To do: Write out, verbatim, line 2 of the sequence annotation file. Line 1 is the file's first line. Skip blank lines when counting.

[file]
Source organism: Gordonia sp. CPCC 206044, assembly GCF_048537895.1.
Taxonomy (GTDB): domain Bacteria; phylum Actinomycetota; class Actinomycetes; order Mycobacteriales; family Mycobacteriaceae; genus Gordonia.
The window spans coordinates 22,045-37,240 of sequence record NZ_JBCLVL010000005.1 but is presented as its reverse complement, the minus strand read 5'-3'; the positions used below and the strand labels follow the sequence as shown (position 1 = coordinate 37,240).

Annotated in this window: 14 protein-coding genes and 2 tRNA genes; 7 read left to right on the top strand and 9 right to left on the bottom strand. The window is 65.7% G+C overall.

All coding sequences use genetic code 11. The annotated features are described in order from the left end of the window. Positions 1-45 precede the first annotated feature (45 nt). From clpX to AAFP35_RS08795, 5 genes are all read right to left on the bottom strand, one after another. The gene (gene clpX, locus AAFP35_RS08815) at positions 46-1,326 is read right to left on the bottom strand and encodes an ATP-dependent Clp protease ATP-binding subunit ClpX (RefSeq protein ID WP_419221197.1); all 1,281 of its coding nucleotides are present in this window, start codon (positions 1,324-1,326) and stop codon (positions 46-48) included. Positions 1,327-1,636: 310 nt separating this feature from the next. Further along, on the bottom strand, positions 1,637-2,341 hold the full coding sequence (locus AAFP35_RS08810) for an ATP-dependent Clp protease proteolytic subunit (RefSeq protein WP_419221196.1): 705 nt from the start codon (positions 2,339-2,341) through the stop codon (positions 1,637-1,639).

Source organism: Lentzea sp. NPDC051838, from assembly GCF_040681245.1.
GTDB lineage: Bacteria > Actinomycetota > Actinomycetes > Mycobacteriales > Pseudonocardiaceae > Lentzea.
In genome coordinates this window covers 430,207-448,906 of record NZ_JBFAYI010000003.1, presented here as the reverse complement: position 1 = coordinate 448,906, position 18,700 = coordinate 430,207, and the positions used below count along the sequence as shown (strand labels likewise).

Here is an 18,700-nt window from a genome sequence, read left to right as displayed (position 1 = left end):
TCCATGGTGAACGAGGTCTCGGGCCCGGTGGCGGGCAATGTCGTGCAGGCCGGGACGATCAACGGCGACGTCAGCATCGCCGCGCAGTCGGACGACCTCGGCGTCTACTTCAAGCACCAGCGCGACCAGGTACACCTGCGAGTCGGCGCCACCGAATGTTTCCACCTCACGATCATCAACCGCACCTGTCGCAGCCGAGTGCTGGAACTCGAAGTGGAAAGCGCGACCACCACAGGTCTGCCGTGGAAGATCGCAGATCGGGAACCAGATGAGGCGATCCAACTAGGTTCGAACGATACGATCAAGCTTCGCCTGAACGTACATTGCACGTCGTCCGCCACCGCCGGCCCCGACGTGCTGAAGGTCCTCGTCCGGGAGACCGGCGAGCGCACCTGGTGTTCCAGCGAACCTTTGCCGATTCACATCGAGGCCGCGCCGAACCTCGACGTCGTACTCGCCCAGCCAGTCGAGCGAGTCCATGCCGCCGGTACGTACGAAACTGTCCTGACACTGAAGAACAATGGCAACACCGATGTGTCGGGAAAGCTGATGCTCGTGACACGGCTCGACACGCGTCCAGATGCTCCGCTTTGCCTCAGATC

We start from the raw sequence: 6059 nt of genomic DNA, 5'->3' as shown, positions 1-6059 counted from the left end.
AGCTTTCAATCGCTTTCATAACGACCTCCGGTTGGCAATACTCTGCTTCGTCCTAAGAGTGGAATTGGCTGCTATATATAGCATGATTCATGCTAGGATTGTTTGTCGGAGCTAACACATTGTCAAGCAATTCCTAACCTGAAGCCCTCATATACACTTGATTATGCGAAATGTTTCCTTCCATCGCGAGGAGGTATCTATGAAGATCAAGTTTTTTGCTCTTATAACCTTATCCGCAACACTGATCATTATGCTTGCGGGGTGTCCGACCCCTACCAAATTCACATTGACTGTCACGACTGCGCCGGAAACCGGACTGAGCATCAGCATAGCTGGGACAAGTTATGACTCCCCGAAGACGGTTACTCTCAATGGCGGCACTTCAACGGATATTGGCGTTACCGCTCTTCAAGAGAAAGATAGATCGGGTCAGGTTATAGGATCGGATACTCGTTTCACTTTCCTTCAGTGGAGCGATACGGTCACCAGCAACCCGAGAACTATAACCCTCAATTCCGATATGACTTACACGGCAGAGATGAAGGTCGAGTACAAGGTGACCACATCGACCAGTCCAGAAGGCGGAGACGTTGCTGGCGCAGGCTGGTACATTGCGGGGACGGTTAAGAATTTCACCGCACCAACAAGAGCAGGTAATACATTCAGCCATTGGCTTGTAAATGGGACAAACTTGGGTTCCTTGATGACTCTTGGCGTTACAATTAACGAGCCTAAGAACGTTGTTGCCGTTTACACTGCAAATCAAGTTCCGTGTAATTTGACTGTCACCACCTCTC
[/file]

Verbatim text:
Taxonomy (GTDB): domain Bacteria; phylum Actinomycetota; class Actinomycetes; order Mycobacteriales; family Mycobacteriaceae; genus Gordonia.